This is the second post in a series of articles on my home lab setup. As part of this series I am setting up my own home lab & building it towards hosting applications locally. I will be hosting applications such as a local media backup & streaming application & a network ad blocker. Check out the first post in the series, Building a Kubernetes Home Lab from the Ground Up, if you haven’t already. It talks about how my journey of home labbing began, the things you need to consider before starting your own journey as well as the hardware options available to use for your setup based on the mentioned criteria.
As you have seen in the previous post so far I have chosen & got the machines to set up my home lab with. In this post we will assemble all the hardware components I ordered. We will also configure my home network to set up my home lab alongside other devices in my home.
The networking configuration I do here is to isolate my household devices from the home lab machines, mainly for security reasons. As you know, I haven’t ordered any network hardware yet. Read on to understand how you can do it too with the basic equipment that your ISP provides along with some additional routers that you probably have lying around.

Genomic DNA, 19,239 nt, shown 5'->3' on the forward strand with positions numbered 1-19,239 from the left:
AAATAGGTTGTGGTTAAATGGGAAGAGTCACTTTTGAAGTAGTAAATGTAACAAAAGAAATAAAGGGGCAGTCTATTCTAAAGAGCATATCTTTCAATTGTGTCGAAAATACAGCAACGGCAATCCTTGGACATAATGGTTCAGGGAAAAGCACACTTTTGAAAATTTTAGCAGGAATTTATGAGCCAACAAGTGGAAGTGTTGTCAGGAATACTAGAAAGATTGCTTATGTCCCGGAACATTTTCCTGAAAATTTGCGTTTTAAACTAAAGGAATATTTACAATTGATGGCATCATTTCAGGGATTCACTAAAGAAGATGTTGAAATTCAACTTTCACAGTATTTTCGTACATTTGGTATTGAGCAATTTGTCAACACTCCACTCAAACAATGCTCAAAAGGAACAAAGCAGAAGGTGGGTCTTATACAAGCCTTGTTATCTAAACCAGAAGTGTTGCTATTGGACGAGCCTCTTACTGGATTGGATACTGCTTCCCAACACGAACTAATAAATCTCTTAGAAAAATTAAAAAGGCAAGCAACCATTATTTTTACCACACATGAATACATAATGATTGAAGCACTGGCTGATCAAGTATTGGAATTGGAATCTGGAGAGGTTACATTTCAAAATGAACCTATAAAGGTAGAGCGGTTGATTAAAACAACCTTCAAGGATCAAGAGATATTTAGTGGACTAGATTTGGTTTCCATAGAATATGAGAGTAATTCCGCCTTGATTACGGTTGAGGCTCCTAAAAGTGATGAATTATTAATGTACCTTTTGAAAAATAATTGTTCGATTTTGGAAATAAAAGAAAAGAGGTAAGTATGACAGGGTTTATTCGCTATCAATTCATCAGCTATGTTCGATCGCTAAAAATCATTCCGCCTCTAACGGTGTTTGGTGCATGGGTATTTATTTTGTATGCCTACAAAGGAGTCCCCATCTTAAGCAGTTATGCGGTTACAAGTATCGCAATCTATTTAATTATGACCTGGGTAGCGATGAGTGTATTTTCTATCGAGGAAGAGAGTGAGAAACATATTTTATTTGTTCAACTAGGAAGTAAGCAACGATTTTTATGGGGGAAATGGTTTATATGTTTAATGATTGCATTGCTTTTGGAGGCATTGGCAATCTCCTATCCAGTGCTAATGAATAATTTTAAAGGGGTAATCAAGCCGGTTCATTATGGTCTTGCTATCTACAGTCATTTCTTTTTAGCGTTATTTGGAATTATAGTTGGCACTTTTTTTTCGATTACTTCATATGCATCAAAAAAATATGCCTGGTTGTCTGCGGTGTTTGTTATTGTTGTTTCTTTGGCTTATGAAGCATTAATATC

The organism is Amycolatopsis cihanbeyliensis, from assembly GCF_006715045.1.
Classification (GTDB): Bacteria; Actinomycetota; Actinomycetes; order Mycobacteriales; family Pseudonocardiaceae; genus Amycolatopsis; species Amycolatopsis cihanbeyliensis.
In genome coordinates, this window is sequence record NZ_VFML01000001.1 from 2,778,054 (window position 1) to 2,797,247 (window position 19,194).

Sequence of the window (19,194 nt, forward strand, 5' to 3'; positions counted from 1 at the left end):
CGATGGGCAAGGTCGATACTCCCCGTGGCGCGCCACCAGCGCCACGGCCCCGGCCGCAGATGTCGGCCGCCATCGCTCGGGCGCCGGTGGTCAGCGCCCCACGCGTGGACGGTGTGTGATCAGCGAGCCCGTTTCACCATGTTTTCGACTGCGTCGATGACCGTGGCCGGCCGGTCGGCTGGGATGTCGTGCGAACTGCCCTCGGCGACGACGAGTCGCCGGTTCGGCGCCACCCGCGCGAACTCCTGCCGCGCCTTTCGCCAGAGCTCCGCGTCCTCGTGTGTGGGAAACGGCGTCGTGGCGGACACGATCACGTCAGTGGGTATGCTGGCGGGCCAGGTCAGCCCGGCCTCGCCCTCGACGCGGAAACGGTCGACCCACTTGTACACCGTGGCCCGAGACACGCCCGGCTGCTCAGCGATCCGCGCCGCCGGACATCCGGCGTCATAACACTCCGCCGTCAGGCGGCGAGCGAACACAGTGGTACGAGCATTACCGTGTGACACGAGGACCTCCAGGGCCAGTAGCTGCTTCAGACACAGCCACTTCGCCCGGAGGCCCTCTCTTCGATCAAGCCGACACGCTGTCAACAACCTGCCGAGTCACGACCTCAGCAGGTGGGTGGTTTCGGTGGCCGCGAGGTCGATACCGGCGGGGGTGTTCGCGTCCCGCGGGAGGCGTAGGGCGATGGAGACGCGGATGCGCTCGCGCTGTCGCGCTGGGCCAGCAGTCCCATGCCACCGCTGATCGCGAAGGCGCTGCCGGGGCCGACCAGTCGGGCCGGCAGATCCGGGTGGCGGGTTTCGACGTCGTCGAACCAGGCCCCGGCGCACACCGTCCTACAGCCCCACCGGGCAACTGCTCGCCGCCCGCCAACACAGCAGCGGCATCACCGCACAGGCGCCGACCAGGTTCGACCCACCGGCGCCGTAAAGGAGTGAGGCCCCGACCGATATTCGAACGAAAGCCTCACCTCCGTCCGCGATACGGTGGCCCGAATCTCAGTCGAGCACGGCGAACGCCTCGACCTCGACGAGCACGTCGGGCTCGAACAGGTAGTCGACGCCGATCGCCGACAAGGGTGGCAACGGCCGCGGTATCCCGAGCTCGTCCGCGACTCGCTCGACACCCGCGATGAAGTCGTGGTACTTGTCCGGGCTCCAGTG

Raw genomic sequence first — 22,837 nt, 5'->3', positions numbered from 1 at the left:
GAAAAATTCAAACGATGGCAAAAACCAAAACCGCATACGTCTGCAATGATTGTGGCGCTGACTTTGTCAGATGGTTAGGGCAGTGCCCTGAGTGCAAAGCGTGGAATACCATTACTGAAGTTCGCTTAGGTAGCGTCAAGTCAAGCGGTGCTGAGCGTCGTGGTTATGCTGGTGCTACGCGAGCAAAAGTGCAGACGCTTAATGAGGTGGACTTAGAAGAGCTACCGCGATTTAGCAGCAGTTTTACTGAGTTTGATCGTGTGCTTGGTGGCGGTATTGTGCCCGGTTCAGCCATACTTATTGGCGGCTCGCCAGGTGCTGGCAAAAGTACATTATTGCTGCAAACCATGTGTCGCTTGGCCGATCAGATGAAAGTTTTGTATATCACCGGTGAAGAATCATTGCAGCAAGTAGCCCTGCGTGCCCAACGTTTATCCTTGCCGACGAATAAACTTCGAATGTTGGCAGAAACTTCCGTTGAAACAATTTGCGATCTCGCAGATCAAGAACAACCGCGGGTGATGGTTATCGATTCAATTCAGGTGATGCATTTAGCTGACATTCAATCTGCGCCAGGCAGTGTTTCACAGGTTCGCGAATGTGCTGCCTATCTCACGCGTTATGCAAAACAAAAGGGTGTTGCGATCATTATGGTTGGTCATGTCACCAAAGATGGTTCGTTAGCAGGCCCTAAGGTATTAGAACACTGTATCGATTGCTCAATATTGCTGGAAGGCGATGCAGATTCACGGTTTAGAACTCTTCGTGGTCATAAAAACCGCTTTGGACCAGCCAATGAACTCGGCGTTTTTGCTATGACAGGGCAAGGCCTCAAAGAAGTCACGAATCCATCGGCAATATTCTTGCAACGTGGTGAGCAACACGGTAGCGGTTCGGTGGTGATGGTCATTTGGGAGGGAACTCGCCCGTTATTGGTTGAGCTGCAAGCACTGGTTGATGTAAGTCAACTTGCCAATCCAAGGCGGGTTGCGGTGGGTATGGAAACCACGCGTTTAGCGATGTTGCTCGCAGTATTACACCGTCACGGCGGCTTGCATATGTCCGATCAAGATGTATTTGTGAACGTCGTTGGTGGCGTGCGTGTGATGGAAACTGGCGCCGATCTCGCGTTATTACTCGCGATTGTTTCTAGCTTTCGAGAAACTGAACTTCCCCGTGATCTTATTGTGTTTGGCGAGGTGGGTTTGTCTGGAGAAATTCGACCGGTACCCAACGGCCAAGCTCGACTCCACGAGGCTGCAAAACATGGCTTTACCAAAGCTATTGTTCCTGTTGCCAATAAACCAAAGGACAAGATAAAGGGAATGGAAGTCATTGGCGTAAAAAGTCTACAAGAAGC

First & foremost, I needed to assemble the Intel NUC11s with the RAM & storage I had bought separately. As I mentioned in the previous post, Intel NUC is a barebones PC that only comes with a processor mounted on a board. I opened the Four screws at the bottom of the NUCs to get access to the internals.
NUC11 supports DDR4 SODIMM RAM, which slides into its slot only one way. I pushed it in the slot & pressed it down till it clicked in place. If you have two RAM sticks, you just need to repeat the same process for the second one.
For storage you have two options, M.2 (2280) NVMe drive and a 2.5-inch internal SSD. Both use SATA connectors. I had got 4 NVME drives to use as boot disks for the 4 Mini PCs & an additional 2TB 2.5 inch SSD to use with my storage server. To install the boot disk, I removed the screw which holds the NVMe drive in place, slid the drive into its slot & tightened it back on.
Unlike the RAM & NVMe drives, the 2.5-inch SSD doesn’t install directly on the board. It needs to be installed in the slot provided on the bottom plate which I had initially removed. I carefully aligned the connectors on the drive with the connectors on the plate & slid the drive in, till I heard a click.
After installing the RAM & Storage, I then screwed the bottom plate back on while paying attention to the arrow on the plate, which needs to point towards the front of the NUC. This completed the hardware assembly. At this point, the NUCs were ready to be plugged in.
Placement & Ventilation